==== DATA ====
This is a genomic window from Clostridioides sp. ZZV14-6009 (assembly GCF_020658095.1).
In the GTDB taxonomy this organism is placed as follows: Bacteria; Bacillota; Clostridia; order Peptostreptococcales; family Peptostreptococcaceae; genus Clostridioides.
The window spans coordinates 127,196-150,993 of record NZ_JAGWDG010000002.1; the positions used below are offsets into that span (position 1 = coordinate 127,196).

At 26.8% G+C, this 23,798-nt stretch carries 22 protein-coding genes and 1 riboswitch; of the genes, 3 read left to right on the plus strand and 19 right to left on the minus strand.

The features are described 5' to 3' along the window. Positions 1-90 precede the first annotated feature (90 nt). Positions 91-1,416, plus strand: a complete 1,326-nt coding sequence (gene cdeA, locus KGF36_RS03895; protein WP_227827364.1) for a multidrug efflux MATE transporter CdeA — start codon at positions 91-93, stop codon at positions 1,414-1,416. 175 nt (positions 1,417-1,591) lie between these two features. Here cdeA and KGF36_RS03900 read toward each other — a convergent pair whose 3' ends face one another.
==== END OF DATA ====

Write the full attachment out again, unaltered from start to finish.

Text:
This is a genomic window from Clostridioides sp. ZZV14-6009 (assembly GCF_020658095.1).
In the GTDB taxonomy this organism is placed as follows: Bacteria; Bacillota; Clostridia; order Peptostreptococcales; family Peptostreptococcaceae; genus Clostridioides.
The window spans coordinates 127,196-150,993 of record NZ_JAGWDG010000002.1; the positions used below are offsets into that span (position 1 = coordinate 127,196).

At 26.8% G+C, this 23,798-nt stretch carries 22 protein-coding genes and 1 riboswitch; of the genes, 3 read left to right on the plus strand and 19 right to left on the minus strand.

The features are described 5' to 3' along the window. Positions 1-90 precede the first annotated feature (90 nt). Positions 91-1,416, plus strand: a complete 1,326-nt coding sequence (gene cdeA, locus KGF36_RS03895; protein WP_227827364.1) for a multidrug efflux MATE transporter CdeA — start codon at positions 91-93, stop codon at positions 1,414-1,416. 175 nt (positions 1,417-1,591) lie between these two features. Here cdeA and KGF36_RS03900 read toward each other — a convergent pair whose 3' ends face one another.